Why it’s so hard to stop online hate before it becomes real-life violence
A man opens fire in the midst of Sabbath prayer services at a Pittsburgh synagogue, killing 11. Six months before that, a man drives a van into a crowd of people in Toronto going about their day. He kills 10. And before him, a man walks into a mosque in Quebec City, killing six. The list is long — and growing.
In the aftermath, there is always a scramble to understand why. Unnerving details emerge, often about what the suspect did online.
Robert Bowers, accused in the Oct. 27 Pittsburgh synagogue attack, shared his anti-Semitic views on fringe social media network Gab.com. Alek Minassian, accused in the Toronto van attack on April 23, posted to Facebook praising the “incel rebellion.” Incels, a combination of the words “involuntary” and “celibate,” refers to misogynist men who believe women are inferior and owe them sex.
Alexandre Bissonnette, who pleaded guilty to the Quebec City mosque attack in January 2017, spent hours on anti-immigrant, far-right websites and told investigators he “wanted to save people” from terrorist attacks.
“Radicalization happens online,” says Oren Segal, director of the Anti-Defamation League’s Center on Extremism.
“We know words lead to action.”
Despite this, society still seems to struggle with finding effective ways to take preemptive action, to cut off online hate and extremism before vitriol turns deadly. Experts say the struggle is complicated by everything from an often disingenuous fight over free speech to law enforcement agencies without enough resources, to the internet itself.
The online world is big with dark corners. So, how do you stop online hate before it moves offline?
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“Murder capital of the internet”
In July 2011, Anders Breivik set off a bomb in front of a government building in Oslo, Norway, killing eight people. He then took a ferry to Utoya Island, where he killed 69 more people. The majority of his victims were teenagers.
He told investigators the government was responsible for what he saw as an invasion of Muslims. In the three years before his attack, Breivik was active on a white supremacy web forum called Stormfront, where he railed against the media, feminism, politicians, “pro-immigration Jewry” and Muslims.
In 2014, the Southern Poverty Law Center, which monitors hate groups and other extremists tied Stormfront to nearly 100 murders over a five-year period. SPLC, which spent two years identifying extremists who murdered someone and analyzing their online activities, dubbed the website, “murder capital of the internet.”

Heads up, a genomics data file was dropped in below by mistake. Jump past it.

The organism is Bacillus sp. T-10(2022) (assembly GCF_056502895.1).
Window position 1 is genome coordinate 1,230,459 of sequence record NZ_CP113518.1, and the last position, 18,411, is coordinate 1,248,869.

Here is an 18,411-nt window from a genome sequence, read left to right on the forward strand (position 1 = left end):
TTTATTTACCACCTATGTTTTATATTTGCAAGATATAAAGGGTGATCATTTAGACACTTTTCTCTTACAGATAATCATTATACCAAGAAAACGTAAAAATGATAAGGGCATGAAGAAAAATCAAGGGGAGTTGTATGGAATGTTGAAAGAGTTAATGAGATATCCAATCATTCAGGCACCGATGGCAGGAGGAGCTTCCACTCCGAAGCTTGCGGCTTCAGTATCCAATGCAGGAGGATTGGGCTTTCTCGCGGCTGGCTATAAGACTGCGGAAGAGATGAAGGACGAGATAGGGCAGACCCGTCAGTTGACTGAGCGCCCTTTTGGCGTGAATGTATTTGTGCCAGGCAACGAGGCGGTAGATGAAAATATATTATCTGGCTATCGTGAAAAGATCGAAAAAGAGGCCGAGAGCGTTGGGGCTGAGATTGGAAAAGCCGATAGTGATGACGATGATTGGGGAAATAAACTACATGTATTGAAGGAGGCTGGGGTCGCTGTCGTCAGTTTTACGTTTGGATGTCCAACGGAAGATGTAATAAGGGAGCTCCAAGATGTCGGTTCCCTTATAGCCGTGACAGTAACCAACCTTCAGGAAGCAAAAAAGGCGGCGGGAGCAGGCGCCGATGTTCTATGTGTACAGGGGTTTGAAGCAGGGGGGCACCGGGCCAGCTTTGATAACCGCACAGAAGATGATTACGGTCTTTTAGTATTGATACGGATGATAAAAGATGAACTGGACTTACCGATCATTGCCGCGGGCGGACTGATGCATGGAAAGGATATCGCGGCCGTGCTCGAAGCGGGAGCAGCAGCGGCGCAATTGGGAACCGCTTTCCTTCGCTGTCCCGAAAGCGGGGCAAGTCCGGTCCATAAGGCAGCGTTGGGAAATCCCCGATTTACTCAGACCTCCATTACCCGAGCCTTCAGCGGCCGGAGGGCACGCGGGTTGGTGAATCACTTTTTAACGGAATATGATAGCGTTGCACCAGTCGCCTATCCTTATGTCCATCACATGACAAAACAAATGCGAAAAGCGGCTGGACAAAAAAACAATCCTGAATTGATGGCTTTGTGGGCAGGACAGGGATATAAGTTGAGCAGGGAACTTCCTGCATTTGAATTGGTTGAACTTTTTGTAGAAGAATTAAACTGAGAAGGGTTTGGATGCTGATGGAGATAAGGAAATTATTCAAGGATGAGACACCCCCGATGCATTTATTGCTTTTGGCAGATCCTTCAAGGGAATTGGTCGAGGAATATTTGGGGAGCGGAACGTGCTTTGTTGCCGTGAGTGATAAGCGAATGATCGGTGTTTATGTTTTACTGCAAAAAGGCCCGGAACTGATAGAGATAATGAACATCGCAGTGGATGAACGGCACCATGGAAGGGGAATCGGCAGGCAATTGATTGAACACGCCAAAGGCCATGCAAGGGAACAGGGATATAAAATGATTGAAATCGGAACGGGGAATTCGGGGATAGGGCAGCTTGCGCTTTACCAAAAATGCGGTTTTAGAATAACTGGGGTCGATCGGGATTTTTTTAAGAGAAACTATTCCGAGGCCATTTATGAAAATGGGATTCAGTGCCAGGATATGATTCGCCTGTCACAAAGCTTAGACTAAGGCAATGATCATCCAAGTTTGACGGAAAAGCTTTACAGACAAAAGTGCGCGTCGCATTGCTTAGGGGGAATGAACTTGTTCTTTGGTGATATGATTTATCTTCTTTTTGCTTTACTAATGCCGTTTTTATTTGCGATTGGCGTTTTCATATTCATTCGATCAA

The report goes on to explain the usual trajectory that hate-motivated killers like Breivik take. They’re frustrated in their lives and project their grievances on others, searching the internet for answers. He’ll start on right-wing websites and anti-government websites peddling conspiracy theories but segue to “militant hate sites that blame society’s ills on ethnicity and shifting demographics.”
Then, he’s in, the report explains, binging “online for hours every day, self-medicating, slowly sipping a cocktail of rage.”
While there’s no “100 per cent” way to prevent attacks, Evan Balgord says the most effective way to mitigate the risk of offline violence is to go after the people producing hate propaganda online.
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“Try to turn off that steady drip, drip, drip of hate at its source,” says Balgord, executive director of the Canadian Anti-Hate Network.
“When we take down these public, semi-public places that they spread their message, that means less people successfully connecting with them, less people finding propaganda that will further radicalize them.”
Gab.com, where Bowers’ anti-Semitic comments went unchecked went offline shortly after the synagogue shooting, when it was revealed he had a history of sharing hateful messages on the platform. The site’s domain provider, GoDaddy, gave them 24 hours to move their site to another provider, saying it violated their terms of service and promoted violence against people.
Given that the site will likely find another platform, Barbara Perry says GoDaddy giving them the boot is more symbolic than practical, although some people might give up when their access is cut off.
“It really does send a powerful message,” says Perry, director of the Centre on Hate Bias and Extremism at the University of Ontario Institute of Technology.
“There’s something symbolic about saying, ’This is not something we can tolerate as an inclusive and respectful nation.’”
Still, Perry notes that Gab’s promises to return highlight just how tough it is to deal with hate online. Ban something on one corner of the web and it’ll pop up on another.
“We all just sort of throw up our hands and say, ‘I don’t know what to do about it.’ It’s really hard to regulate.”
The law vs. online hate
Before Minassian allegedly killed 10 people in a van attack last spring, he put a post on Facebook that has since been taken down that read: “The incel rebellion has already begun! We will overthrow all the Chads and Stacys! All hail the Supreme Gentleman Elliot Rodger!”
Per incel terminology, Chads are attractive men and Stacys are the women who want to be with them and not the incels. Rodger is the man responsible for killing six people and injuring 14 before killing himself in Isla Vista, Calif., in 2014. He is hailed as an incel hero, and per notes he left behind, said he wanted to “punish all females for the crime of depriving me of sex” and referred to himself as a “supreme gentleman.”